The Rev. Michael J. Christensen, National Director of The Shalom Initiative at Drew University Theological School and a member of the California-Nevada Annual Conference, shares his impressions of Haiti and the Haitian Artisans for Peace International (HAPI) in his blog.
Christiansen visited Mizak – a cluster of villages about three hours from Port-au-Prince, where there's no electricity and little food – March 5-11 in order to arrange for relief and development resources, help organize Shalom Zone training, and to assess the possibility of sending shalom interns there this summer.
HAPI, a three-year-old non-profit organization, focuses on honoring local artists and artisans and empowering women in order to work for peace and to build community from the inside out. HAPI, recognized as a "Shalom Zone" with the Communities of Shalom of Drew University the day of the Haiti earthquake, January 12, 2010, took up the challenge of creating a new shalom zone in their rural community of Mizak in the aftermath of the Haitian Earthquake.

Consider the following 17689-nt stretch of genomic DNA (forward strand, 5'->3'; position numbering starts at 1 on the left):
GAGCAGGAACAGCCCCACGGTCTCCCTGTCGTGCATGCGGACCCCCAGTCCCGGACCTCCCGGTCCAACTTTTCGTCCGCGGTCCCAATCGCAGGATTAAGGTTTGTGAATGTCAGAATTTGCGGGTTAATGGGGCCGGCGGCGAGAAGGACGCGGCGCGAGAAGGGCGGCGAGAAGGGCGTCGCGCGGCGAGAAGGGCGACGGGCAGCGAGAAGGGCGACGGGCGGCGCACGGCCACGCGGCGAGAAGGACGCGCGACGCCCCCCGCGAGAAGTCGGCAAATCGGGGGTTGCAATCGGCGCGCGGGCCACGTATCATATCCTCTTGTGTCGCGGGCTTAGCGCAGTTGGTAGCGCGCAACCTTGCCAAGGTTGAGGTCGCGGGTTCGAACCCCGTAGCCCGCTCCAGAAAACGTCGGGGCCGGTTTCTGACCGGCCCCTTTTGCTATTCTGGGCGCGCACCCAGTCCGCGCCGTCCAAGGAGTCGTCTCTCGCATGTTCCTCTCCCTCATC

"The Shalom Zone will serve as a demonstration area for what can happen in Mizak when people work together for peace, harmony, health, healing and wholeness in the name of God's Shalom," writes Christensen.
You may support Communities of Shalom through The Advance – an accountable, designated giving arm of The United Methodist Church that ensures that 100 percent of each gift reaches its intended mission or ministry – by designating your donation to Advance # 742566. Visit http://www.communitiesofshalom.org/ for complete details.